A short trip back to the Jurassic Period yielded a marvelous interview with the articulate and insightful Tyrannosaurus Mike.
Going back in time is a great way to gather perspective, especially when talking to someone who’s pretty much seen it all.
As the coach who led the Seahawks to their only Super Bowl appearance after the 2005 season, and coached 34 career postseason games as head coach and assistant, Mike Holmgren can offer analysis that remains relevant and current.
But he likes to preface his comments with: “I’m a dinosaur, we all know that.”
By that he confesses an old-school ethos that includes an abiding respect for the game and those who play and coach it.
After working in the front office of the Cleveland Browns, Holmgren returned to the Seattle area and now offers commentary on a series of shows on KJR 950-AM, which hosted a small media gathering with Holmgren on Monday morning.
He made it clear that he now views the game as a fan, and more specifically, a fan of the Seahawks.
Although he grew up in San Francisco and was an assistant with the 49ers from 1986-91, he has no divided loyalties as the Seahawks prepare to play host to the blood-rival Niners on Sunday in the NFC Championship Game at CenturyLink Field.
“I’m pulling for the Seahawks,” he stressed. “I’m happy the 49ers are in because those are the two best teams. I think it’s the best game; there’s a lot of good stories, it should be a really good week.”
Holmgren said he didn’t sense the level of excitement for his 2005 team that he sees for this year’s Seahawks.
“Maybe that’s because I never got out of the building during the week,” he said. “You’re aware of the fans and aware of the excitement in the city, but now, you’re really aware. I go places and everybody’s wearing jerseys, everybody’s thinking about it. When you’re coaching, you’re not aware, you’re in your cave.”
Wait, is he a dinosaur or a cave man?
Holmgren begged off only one issue. He did not want to compare his ’05 team to this year’s group.
“I’m emotionally attached to those guys,” he said. “I love those players and coaches, and they accomplished a great deal that year.”
One of Holmgren’s prime reputations is as a developer of quarterbacks, having coached Joe Montana, Steve Young, Brett Favre and Matt Hasselbeck. So it is with considerable cachet that he offers unreserved praise for the Seahawks’ Russell Wilson.
“I absolutely think he’s the most valuable player on a team full of fine players,” Holmgren said. “He’s young, his best years are still ahead of him. To see that type of maturity from a young man like that is really special. That kind of leadership ... he’s a natural.”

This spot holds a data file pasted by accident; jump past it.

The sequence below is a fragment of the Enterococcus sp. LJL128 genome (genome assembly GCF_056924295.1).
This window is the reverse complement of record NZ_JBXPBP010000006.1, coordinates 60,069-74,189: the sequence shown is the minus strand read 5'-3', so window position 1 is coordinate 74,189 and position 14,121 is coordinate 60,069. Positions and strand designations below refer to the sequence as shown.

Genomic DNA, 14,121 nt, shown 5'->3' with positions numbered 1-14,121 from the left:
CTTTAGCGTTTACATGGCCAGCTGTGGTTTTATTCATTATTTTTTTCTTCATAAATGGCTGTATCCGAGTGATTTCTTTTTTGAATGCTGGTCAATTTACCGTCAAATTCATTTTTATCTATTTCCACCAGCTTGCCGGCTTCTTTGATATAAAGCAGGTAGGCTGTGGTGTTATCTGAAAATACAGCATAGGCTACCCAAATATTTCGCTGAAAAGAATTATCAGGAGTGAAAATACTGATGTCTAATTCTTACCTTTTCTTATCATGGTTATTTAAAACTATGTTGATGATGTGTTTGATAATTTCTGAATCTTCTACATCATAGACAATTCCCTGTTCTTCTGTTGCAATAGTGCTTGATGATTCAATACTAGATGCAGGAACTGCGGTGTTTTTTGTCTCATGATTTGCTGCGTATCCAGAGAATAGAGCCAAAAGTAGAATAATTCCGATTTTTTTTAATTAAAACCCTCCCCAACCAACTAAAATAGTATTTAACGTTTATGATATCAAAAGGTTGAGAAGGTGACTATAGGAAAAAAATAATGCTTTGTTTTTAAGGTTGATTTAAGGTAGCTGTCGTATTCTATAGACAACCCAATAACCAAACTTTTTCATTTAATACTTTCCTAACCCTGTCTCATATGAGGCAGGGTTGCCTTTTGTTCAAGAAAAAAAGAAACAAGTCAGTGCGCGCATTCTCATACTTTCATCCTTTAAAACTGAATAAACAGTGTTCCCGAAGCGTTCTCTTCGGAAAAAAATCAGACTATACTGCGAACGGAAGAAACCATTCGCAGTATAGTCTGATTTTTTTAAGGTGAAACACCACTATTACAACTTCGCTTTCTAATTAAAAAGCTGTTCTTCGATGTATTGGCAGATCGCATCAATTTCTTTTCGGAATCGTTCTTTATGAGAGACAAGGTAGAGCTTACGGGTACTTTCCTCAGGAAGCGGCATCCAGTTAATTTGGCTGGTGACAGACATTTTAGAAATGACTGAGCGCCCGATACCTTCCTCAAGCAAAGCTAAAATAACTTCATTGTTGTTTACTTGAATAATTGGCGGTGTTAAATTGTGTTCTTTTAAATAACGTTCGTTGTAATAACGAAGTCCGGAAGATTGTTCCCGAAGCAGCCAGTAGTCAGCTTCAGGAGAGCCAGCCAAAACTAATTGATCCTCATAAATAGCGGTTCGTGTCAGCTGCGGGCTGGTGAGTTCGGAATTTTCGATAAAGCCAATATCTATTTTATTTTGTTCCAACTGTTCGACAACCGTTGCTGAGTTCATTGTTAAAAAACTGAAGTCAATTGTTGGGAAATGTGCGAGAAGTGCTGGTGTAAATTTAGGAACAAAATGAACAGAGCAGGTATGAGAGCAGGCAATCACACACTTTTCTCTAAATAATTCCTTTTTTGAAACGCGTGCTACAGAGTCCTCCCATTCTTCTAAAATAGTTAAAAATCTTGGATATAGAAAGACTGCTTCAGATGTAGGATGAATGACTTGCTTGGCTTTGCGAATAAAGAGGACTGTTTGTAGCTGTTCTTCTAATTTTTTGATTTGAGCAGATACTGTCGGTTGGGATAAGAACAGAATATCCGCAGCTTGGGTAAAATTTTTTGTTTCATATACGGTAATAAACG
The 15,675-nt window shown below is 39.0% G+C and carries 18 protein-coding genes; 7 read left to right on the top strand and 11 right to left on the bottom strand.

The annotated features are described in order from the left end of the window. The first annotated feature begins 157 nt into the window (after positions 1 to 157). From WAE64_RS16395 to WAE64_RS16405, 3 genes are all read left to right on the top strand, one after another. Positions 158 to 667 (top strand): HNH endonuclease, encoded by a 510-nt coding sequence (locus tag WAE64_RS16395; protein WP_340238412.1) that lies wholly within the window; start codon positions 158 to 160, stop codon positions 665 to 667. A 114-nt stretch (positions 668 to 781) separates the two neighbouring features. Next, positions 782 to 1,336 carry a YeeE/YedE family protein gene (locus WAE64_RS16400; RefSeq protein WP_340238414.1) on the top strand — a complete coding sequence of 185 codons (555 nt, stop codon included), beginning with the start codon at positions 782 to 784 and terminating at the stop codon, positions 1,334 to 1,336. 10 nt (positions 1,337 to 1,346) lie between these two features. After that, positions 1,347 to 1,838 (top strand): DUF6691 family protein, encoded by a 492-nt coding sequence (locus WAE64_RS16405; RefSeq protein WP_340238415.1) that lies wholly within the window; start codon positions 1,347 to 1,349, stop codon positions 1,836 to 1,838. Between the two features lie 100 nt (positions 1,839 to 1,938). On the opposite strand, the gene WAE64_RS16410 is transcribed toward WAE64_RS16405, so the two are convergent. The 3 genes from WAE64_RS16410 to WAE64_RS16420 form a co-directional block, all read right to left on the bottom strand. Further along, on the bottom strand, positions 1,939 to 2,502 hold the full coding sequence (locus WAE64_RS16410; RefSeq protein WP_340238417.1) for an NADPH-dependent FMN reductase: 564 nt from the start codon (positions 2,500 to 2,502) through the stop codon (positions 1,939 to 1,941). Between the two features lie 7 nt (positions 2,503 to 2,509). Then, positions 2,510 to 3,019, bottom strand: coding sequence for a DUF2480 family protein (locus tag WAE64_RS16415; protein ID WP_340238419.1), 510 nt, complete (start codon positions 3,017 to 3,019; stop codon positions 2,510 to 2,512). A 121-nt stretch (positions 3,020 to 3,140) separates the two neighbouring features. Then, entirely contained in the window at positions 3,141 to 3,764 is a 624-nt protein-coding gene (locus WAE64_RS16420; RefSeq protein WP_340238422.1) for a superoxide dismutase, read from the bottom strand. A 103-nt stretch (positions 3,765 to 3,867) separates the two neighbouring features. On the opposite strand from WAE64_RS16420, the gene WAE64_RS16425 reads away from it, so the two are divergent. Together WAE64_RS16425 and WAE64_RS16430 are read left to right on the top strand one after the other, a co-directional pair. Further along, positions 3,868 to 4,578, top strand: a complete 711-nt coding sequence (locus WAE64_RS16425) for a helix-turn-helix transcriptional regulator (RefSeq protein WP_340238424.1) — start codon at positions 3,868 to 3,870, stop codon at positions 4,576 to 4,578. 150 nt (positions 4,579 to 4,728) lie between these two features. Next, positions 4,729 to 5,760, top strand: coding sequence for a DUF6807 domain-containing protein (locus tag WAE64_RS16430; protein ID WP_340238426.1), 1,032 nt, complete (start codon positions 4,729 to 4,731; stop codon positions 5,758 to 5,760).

Finding Wilson in the third round of the 2012 draft set the Seahawks on the course to success, Holmgren said.
“You’ve answered the No. 1 question every franchise in the league has — who’s going to play quarterback? Where’s our franchise quarterback? Who’s going to lead us?,” Holmgren said. “Everyone’s looking, and they found one. And he’s in his second year. Lord willing, he’s got 15 more years of playoffs and potential Super Bowls ... it’s great.”
Holmgren has visited the Seahawks headquarters a time or two and watched practice. And he will offer one comparison: “It looks like they have more fun than my teams,” he said. “The music going, they’re jumping around, dancing. They do stuff ... I thought if I ever saw that happening I’d think they’re not concentrating on what I want them to concentrate on.”
The game has changed in ways he doesn’t appreciate, though, and it’s when he sees personal fouls, unsportsmanlike behavior and taunting that he sometimes just turns off the television.
“It’s one of my pet peeves that drives me nuts,” Holmgren said. “You respect the game. It’s our livelihood, it’s what we do, paying the bills. It’s a great game, respect the game as a player and coach and respect your opponent. He’s out there fighting just like you are. Do you compete like crazy? Absolutely, you go after it with your last breath. But I’m bothered by a lot of the stuff I’m seeing.”
To receivers feeling the need to signal first down whenever they make a catch, he has an instruction: “Get back in the huddle.”
He apologized for the “soap box” oratory, and said he hopes that the rivalry between the Seahawks and 49ers will result in a great game without the extraneous goading and sparring.
“You’ve got two teams that don’t care for each other; I assume you’ve got two (head) coaches who don’t care for each other much,” Holmgren said. “But you’ve got two really fine football teams, and it should be a wonderful game to watch. (So) play football, play to the best of your ability.”
Because anything less is acting like a cave man.